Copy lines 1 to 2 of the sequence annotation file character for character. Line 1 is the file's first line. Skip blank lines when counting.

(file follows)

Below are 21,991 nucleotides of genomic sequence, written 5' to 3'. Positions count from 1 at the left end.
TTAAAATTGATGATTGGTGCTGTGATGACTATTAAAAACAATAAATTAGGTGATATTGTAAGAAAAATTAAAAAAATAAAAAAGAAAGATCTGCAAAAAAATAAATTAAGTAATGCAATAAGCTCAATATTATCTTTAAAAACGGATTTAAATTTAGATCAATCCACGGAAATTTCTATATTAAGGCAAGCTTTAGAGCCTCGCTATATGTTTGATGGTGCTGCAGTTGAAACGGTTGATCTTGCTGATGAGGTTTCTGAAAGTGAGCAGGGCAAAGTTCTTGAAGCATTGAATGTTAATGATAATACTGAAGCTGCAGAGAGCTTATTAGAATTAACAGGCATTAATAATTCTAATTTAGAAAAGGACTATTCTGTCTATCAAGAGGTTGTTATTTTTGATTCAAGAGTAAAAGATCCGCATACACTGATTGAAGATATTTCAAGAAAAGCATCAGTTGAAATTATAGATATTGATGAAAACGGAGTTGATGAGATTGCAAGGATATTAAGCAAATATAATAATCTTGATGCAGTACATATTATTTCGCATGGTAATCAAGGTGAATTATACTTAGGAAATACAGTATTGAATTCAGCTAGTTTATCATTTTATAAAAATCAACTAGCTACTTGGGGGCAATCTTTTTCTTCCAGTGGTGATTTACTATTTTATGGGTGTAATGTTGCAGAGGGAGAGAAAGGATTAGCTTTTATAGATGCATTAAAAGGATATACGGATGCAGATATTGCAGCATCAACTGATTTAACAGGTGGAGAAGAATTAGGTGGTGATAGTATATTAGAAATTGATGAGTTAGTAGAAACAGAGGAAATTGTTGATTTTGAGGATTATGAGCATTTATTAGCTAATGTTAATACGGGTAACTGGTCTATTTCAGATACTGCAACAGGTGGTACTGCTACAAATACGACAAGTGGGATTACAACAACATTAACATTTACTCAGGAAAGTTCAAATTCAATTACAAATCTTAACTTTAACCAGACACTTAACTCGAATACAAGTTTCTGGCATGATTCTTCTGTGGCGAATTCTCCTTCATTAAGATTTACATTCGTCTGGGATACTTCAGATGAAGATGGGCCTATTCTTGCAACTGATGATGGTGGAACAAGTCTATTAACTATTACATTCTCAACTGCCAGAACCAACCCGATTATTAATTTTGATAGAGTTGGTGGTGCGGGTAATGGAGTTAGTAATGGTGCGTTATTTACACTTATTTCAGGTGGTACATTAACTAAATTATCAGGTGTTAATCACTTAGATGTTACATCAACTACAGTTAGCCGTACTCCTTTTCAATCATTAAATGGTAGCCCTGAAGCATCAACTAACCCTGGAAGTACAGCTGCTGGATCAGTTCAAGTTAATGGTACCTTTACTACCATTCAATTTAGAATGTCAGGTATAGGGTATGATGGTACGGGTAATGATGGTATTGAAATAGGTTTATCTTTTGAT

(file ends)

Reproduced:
Below are 21,991 nucleotides of genomic sequence, written 5' to 3'. Positions count from 1 at the left end.
TTAAAATTGATGATTGGTGCTGTGATGACTATTAAAAACAATAAATTAGGTGATATTGTAAGAAAAATTAAAAAAATAAAAAAGAAAGATCTGCAAAAAAATAAATTAAGTAATGCAATAAGCTCAATATTATCTTTAAAAACGGATTTAAATTTAGATCAATCCACGGAAATTTCTATATTAAGGCAAGCTTTAGAGCCTCGCTATATGTTTGATGGTGCTGCAGTTGAAACGGTTGATCTTGCTGATGAGGTTTCTGAAAGTGAGCAGGGCAAAGTTCTTGAAGCATTGAATGTTAATGATAATACTGAAGCTGCAGAGAGCTTATTAGAATTAACAGGCATTAATAATTCTAATTTAGAAAAGGACTATTCTGTCTATCAAGAGGTTGTTATTTTTGATTCAAGAGTAAAAGATCCGCATACACTGATTGAAGATATTTCAAGAAAAGCATCAGTTGAAATTATAGATATTGATGAAAACGGAGTTGATGAGATTGCAAGGATATTAAGCAAATATAATAATCTTGATGCAGTACATATTATTTCGCATGGTAATCAAGGTGAATTATACTTAGGAAATACAGTATTGAATTCAGCTAGTTTATCATTTTATAAAAATCAACTAGCTACTTGGGGGCAATCTTTTTCTTCCAGTGGTGATTTACTATTTTATGGGTGTAATGTTGCAGAGGGAGAGAAAGGATTAGCTTTTATAGATGCATTAAAAGGATATACGGATGCAGATATTGCAGCATCAACTGATTTAACAGGTGGAGAAGAATTAGGTGGTGATAGTATATTAGAAATTGATGAGTTAGTAGAAACAGAGGAAATTGTTGATTTTGAGGATTATGAGCATTTATTAGCTAATGTTAATACGGGTAACTGGTCTATTTCAGATACTGCAACAGGTGGTACTGCTACAAATACGACAAGTGGGATTACAACAACATTAACATTTACTCAGGAAAGTTCAAATTCAATTACAAATCTTAACTTTAACCAGACACTTAACTCGAATACAAGTTTCTGGCATGATTCTTCTGTGGCGAATTCTCCTTCATTAAGATTTACATTCGTCTGGGATACTTCAGATGAAGATGGGCCTATTCTTGCAACTGATGATGGTGGAACAAGTCTATTAACTATTACATTCTCAACTGCCAGAACCAACCCGATTATTAATTTTGATAGAGTTGGTGGTGCGGGTAATGGAGTTAGTAATGGTGCGTTATTTACACTTATTTCAGGTGGTACATTAACTAAATTATCAGGTGTTAATCACTTAGATGTTACATCAACTACAGTTAGCCGTACTCCTTTTCAATCATTAAATGGTAGCCCTGAAGCATCAACTAACCCTGGAAGTACAGCTGCTGGATCAGTTCAAGTTAATGGTACCTTTACTACCATTCAATTTAGAATGTCAGGTATAGGGTATGATGGTACGGGTAATGATGGTATTGAAATAGGTTTATCTTTTGAT